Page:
At the same precinct, however, pastor James Bostic said he was “not going to be a hermit.”
Though Bostic, 79, has multiple sclerosis and uses a cane, “I want to be a light and a leader and show my respect to the process. If you’re going to be a voter, be a man who’ll stand up.”
The 1.5 million voters who opted to mail their ballots more than tripled the 484,000 absentee ballots in the August 2016 primary, and blew past the record 1.27 million in the November 2016 presidential election.
Absentee ballots take longer to process because of the time it takes to verify the signature on an envelope, open the envelope and feed the ballot through the tabulator. State law prohibits clerks from processing them before 7 a.m. on Election Day, the same time the polls open.
Many clerks were busier than poll workers when the bell rang. At Beer Middle School in Warren, where a banner on the front of the building offers a phone number for COVID-19 support services, some 700 people voted in March. After the lunchtime non-rush of 15 or 20 voters Tuesday, the tally stood at 113, not counting Rufus Hatcher, who was wearing a white Black Lives Matter T-shirt and a blue mask.
Hatcher, 68, applied for an absentee ballot but said he hadn’t received it. Workers sent him to city hall to sort things out.
“I do have to be mindful,” he said; his father and mother in Detroit are 94 and 87. But he was firm: “I’m going to vote.”
There was similar resolve outstate. In Portland, half an hour west of Lansing, one voter said the city building looked like a hospital with plastic curtains serving as dividers.
Despite the unintended reminder of the pandemic, Dorothy Adams, 62, was determined to vote in person, just the way the Founding Fathers did — if not the mothers, who had to wait until 1920.
“It’s our right to be able to go out and vote,” Adams said. “I don’t want to do it by mail. This is what I’ve been given the right to do.”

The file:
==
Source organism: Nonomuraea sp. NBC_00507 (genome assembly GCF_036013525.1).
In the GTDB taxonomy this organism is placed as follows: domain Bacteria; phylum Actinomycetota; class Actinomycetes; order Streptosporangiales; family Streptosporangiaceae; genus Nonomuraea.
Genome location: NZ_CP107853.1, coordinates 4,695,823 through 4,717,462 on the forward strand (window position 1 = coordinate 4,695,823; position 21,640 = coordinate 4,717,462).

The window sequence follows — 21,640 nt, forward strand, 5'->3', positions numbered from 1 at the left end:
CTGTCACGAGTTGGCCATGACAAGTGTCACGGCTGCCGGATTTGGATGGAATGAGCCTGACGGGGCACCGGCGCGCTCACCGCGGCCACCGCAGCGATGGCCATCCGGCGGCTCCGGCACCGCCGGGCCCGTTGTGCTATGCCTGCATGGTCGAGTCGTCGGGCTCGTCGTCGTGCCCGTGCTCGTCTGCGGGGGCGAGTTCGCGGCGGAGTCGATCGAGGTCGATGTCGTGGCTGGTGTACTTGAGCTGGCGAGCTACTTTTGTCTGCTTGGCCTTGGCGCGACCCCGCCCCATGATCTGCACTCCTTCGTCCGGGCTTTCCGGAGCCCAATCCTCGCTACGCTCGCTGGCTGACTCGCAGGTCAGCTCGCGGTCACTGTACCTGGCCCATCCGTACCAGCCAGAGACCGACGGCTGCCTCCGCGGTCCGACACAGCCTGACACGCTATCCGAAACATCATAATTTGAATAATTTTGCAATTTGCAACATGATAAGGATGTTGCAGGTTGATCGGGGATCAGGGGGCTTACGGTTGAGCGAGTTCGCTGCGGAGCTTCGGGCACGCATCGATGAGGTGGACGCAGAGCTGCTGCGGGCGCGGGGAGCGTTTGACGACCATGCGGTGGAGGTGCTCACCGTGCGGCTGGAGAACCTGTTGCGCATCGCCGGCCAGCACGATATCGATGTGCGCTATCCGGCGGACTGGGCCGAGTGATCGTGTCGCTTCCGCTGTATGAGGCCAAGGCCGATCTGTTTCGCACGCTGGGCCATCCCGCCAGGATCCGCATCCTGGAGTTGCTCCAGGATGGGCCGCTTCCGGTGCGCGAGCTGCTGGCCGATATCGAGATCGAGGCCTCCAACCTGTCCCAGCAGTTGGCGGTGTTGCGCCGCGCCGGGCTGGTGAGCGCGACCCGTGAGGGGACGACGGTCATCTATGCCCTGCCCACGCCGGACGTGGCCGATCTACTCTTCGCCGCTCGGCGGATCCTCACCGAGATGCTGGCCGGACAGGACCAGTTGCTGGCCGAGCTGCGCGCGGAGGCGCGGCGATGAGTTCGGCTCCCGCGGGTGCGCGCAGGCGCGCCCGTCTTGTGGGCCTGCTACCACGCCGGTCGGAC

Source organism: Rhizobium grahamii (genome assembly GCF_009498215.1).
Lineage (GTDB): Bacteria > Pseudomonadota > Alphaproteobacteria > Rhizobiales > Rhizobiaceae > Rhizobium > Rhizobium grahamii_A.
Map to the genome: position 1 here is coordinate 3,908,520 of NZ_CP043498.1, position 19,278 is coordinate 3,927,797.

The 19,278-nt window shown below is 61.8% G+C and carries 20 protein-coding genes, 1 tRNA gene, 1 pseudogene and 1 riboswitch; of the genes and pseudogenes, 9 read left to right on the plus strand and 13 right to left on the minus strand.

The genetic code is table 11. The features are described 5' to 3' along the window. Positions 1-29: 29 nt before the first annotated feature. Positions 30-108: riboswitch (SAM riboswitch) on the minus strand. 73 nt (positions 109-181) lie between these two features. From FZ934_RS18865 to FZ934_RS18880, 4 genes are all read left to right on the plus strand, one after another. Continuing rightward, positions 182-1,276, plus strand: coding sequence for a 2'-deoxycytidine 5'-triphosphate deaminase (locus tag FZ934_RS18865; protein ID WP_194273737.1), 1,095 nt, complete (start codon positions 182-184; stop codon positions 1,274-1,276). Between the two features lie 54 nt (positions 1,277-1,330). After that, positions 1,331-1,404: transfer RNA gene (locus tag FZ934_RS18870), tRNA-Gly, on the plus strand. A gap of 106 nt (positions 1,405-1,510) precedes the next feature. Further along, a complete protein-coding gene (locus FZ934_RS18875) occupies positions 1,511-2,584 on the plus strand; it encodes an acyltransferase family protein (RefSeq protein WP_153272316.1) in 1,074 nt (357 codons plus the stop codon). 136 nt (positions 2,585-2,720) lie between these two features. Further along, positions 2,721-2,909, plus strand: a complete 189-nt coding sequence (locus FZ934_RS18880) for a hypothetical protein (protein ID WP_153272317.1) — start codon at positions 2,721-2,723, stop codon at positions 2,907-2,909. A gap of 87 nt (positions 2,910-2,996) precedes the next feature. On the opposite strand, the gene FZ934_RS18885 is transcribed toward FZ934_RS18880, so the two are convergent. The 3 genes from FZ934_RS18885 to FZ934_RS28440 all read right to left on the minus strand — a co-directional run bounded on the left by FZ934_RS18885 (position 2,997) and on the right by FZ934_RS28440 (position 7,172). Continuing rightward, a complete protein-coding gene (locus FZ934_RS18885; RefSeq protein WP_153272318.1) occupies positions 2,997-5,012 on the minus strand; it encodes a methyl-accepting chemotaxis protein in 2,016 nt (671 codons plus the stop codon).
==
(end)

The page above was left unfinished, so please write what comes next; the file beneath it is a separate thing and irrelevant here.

Edward Thomson, 51, stood outside his polling place, the Campbell Township office in front of a cornfield in Ionia County, and explained that voting was his civic duty.
“If I want to be able to complain, I have to vote,” he said. “I like to complain.”
Myra Smith, 61, said she would prefer to be unruffled — and the only way to assure that, at least politically, is to vote every time.
“You can’t miss one,” she said, and Tuesday, she didn’t even miss a minute. She was the first person through the door at Precinct 2 in Farmington, the sanctuary of the Freedom Gateway Center church.
The poll worker who greeted her said she was so nervous about the assignment she couldn’t sleep.
Melanie Frakes, 63, of Dearborn, bent across the width of two tables to give Smith her application-to-vote slip. Frakes insisted on the second table to provide proper social distancing.
“You have to be conscious of the new normal,” she said.
She is also conscious of her past. Frakes is a naturalized citizen who emigrated from the Philippines in 1973. She raised three children here, and her youngest, a civil engineer from Michigan State, is in officer training with the U.S. Navy.
“Mom, this is the only time I’ll be able to serve my country,” he told her.
That, she said, is what inspired her to rise at dawn, drive to Farmington, put on her star-spangled mask, and help other people exercise the right most of them were born to and she had to earn.
She arrived at 6 a.m. and was scheduled to be on duty for 14 hours.
“It’s what I signed up for,” she said, and now it was her turn to serve.